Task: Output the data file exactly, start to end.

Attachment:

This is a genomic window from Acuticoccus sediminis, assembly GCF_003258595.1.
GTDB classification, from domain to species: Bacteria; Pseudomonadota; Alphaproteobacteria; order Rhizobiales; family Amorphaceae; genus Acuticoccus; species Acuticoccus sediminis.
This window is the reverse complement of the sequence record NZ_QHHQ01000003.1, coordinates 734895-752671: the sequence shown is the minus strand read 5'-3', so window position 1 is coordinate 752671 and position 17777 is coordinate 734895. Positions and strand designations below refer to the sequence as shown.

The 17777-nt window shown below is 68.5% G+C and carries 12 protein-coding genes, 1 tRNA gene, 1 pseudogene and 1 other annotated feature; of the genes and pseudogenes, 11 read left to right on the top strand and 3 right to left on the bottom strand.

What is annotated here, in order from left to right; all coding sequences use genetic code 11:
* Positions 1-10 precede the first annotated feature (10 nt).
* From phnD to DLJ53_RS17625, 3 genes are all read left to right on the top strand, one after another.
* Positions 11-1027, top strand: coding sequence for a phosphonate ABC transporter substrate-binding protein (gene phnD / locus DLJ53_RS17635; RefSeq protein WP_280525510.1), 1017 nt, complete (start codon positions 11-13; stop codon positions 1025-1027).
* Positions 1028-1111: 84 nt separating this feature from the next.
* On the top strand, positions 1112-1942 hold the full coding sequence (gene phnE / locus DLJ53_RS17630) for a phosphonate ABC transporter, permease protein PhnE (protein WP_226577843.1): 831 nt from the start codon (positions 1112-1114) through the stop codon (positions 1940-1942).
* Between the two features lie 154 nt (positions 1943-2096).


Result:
This is a genomic window from Acuticoccus sediminis, assembly GCF_003258595.1.
GTDB classification, from domain to species: Bacteria; Pseudomonadota; Alphaproteobacteria; order Rhizobiales; family Amorphaceae; genus Acuticoccus; species Acuticoccus sediminis.
This window is the reverse complement of the sequence record NZ_QHHQ01000003.1, coordinates 734895-752671: the sequence shown is the minus strand read 5'-3', so window position 1 is coordinate 752671 and position 17777 is coordinate 734895. Positions and strand designations below refer to the sequence as shown.

The 17777-nt window shown below is 68.5% G+C and carries 12 protein-coding genes, 1 tRNA gene, 1 pseudogene and 1 other annotated feature; of the genes and pseudogenes, 11 read left to right on the top strand and 3 right to left on the bottom strand.

What is annotated here, in order from left to right; all coding sequences use genetic code 11:
* Positions 1-10 precede the first annotated feature (10 nt).
* From phnD to DLJ53_RS17625, 3 genes are all read left to right on the top strand, one after another.
* Positions 11-1027, top strand: coding sequence for a phosphonate ABC transporter substrate-binding protein (gene phnD / locus DLJ53_RS17635; RefSeq protein WP_280525510.1), 1017 nt, complete (start codon positions 11-13; stop codon positions 1025-1027).
* Positions 1028-1111: 84 nt separating this feature from the next.
* On the top strand, positions 1112-1942 hold the full coding sequence (gene phnE / locus DLJ53_RS17630) for a phosphonate ABC transporter, permease protein PhnE (protein WP_226577843.1): 831 nt from the start codon (positions 1112-1114) through the stop codon (positions 1940-1942).
* Between the two features lie 154 nt (positions 1943-2096).